Much darker in tone than its ethereal predecessor (both Century Media), The Banished Heart is no less beautiful in its execution. Where Winter would often soar, this record looks inward and deals much more heavily with personal, introspective feelings of heartbreak and loss.
The darker, more sombre melodies touched upon by the Oceans of Slumber on Winter are pushed to the forefront of this record. Cammie Gilbert’s voice plays a huge part in the records sorrowful tone, as she exudes genuinely earnest emotion with every breath she takes, but the band supports her tremendously adding the kind of depth and variety we’ve come to expect from the Texans. In the case of Sean Gary, we have this scathing, almost untamed riffing displayed on ‘At Dawn’ complimenting the sheer power in Cammie’s delivery. In complete contrast, we’re treated to the thick rumbling tone of Keegan Kelly’s bass which adds a lot of warmth to Cammie’s soothing voice. As a further example, the addition of Tom S. Englund’s (Evergrey) deliberate melodrama on ‘No Color, No Light’ adds a flair of grandeur to the record that is reminiscent of early 90s Doom (around the time My Dying Bride turned loose those pesky swans), which is probably the biggest compliment you could give a record as melancholic and melodramatic as this. That essence of melodrama is best explored on the album’s title track which is equal parts orchestral, Prog Metal epic and heartstring-tugging love song.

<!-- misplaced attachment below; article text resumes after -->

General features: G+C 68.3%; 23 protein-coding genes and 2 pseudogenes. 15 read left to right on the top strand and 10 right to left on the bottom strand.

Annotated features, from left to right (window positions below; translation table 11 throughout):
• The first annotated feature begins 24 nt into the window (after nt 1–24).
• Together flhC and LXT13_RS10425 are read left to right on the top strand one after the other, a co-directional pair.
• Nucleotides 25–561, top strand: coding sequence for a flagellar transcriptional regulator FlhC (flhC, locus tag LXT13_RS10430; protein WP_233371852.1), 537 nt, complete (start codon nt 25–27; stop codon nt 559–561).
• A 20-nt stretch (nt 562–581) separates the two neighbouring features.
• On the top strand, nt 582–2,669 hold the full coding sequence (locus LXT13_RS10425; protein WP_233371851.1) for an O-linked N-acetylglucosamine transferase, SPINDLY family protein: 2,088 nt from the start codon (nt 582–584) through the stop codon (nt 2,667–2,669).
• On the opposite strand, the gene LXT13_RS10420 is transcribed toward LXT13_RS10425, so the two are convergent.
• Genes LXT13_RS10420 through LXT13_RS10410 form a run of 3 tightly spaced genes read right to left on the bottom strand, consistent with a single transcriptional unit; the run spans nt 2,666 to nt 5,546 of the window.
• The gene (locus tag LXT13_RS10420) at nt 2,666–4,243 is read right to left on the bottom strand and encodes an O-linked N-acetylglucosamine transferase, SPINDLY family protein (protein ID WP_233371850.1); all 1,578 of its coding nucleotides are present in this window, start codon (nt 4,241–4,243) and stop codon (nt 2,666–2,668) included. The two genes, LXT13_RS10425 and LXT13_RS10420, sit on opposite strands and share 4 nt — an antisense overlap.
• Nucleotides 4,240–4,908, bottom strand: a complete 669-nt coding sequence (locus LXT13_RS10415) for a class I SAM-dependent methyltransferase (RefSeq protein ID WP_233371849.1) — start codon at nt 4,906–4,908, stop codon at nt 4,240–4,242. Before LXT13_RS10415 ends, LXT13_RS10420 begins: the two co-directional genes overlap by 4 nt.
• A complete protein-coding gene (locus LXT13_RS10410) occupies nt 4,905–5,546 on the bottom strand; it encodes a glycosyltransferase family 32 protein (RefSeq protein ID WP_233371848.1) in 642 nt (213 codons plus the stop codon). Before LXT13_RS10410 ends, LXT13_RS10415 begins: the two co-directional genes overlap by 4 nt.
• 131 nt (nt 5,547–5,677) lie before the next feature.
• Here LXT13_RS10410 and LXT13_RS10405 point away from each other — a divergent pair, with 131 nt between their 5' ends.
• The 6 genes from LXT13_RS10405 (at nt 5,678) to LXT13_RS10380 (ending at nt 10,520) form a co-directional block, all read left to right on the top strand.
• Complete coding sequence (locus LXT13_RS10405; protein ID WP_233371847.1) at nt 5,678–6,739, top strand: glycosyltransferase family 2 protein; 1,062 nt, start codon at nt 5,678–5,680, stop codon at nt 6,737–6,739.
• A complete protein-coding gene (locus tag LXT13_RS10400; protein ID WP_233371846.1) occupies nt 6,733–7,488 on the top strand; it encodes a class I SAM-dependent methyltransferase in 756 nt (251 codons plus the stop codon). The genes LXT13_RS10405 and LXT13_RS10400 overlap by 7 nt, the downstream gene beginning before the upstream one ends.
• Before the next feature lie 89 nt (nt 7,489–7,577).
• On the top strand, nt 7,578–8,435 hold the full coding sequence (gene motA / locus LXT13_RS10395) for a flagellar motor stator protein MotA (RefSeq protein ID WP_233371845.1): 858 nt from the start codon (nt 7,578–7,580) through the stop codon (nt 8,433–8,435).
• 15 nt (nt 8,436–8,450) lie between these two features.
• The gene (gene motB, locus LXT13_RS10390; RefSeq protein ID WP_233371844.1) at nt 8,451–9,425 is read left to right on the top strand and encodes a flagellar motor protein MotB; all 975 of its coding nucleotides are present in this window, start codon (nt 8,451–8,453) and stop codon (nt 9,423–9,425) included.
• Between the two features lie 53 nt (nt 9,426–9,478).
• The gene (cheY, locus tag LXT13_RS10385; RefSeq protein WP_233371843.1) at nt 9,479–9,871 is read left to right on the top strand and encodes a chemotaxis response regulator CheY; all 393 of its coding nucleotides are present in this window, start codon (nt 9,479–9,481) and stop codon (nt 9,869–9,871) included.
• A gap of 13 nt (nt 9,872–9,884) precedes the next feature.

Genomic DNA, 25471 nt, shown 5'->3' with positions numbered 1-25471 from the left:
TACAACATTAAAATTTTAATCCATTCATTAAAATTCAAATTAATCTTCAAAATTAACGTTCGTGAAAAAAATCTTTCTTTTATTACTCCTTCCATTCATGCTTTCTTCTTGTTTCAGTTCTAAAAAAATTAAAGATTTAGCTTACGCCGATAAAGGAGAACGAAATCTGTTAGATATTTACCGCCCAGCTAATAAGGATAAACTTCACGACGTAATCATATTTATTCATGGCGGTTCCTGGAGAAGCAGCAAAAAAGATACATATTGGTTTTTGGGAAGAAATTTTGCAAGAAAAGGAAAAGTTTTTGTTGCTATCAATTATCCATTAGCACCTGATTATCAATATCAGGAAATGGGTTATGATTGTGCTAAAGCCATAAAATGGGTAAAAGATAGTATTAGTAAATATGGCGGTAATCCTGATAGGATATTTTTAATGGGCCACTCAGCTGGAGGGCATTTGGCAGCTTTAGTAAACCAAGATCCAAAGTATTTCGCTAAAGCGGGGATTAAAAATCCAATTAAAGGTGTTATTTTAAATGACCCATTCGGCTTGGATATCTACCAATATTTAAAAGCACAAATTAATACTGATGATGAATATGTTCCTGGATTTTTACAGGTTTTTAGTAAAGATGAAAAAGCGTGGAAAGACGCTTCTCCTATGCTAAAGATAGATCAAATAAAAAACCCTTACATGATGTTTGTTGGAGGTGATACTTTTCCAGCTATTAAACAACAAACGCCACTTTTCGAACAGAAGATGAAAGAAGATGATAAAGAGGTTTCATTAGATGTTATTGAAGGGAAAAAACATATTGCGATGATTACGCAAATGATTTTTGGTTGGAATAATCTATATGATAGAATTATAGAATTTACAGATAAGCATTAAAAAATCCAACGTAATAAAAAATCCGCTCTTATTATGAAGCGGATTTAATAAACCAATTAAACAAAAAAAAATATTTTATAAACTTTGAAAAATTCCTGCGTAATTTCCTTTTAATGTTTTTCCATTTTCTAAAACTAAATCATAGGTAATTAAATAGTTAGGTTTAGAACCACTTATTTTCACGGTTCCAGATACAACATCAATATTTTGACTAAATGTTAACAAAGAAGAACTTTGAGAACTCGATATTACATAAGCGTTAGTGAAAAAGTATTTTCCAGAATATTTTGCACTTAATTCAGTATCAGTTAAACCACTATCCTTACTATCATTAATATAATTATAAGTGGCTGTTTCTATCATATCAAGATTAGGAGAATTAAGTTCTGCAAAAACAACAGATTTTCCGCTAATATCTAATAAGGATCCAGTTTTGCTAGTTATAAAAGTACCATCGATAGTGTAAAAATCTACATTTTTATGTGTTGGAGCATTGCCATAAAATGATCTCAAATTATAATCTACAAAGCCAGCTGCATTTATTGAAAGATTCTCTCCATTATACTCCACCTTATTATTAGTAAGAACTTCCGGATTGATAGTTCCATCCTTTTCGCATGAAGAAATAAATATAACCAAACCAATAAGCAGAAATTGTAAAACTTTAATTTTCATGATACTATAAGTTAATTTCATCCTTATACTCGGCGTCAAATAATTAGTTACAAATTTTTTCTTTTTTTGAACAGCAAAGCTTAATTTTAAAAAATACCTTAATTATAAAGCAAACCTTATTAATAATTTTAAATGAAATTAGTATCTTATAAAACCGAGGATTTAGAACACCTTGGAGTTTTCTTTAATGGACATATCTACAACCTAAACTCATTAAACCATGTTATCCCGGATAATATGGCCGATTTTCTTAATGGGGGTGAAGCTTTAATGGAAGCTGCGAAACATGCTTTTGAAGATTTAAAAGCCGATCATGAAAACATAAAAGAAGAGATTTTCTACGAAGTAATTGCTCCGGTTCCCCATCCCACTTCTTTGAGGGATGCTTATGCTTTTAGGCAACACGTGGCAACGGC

The Banished Heart is fragile in all the best possible ways, because there’s grace in that vulnerability, and that only emphasises the conviction and ambition displayed by Cammie and Co. The more menacing and riff heavy ‘Etiolation’, for instance, is offset by mournful interludes like ‘The Watcher’ and the simplistic, piano-lead ‘Her in the Distance’. The juxtaposition of these delicate touches and outright fury perfectly summarises the kind of back and forth one goes through when experiencing extreme grief; that need to weep uncontrollably while also wanting to scream your lungs out.
From the minimalist, country-style intro of ‘Howl of the Rougarou’ to the gospel-inspired ‘Wayfaring Stranger’ that closes the record, this record speaks volumes as to the kind of reach that Oceans of Slumber have as a band, both in Metal and beyond. The diverse stylings are intricate and precise, but it never becomes inaccessible, and these two tracks alone are the perfect melodic breaks that could potentially bring in listeners from all walks of life. It’s not progressive to the point of being pompous or intimidating, this is art anyone can relate to and these are songs anyone can sing along to – not as well as Cammie, probably, but you’d be forgiven for trying. It’s soulful, it’s honest, and it’s spellbinding in both its technical prowess and the emotion it exudes. A troubled heart really does create the best art.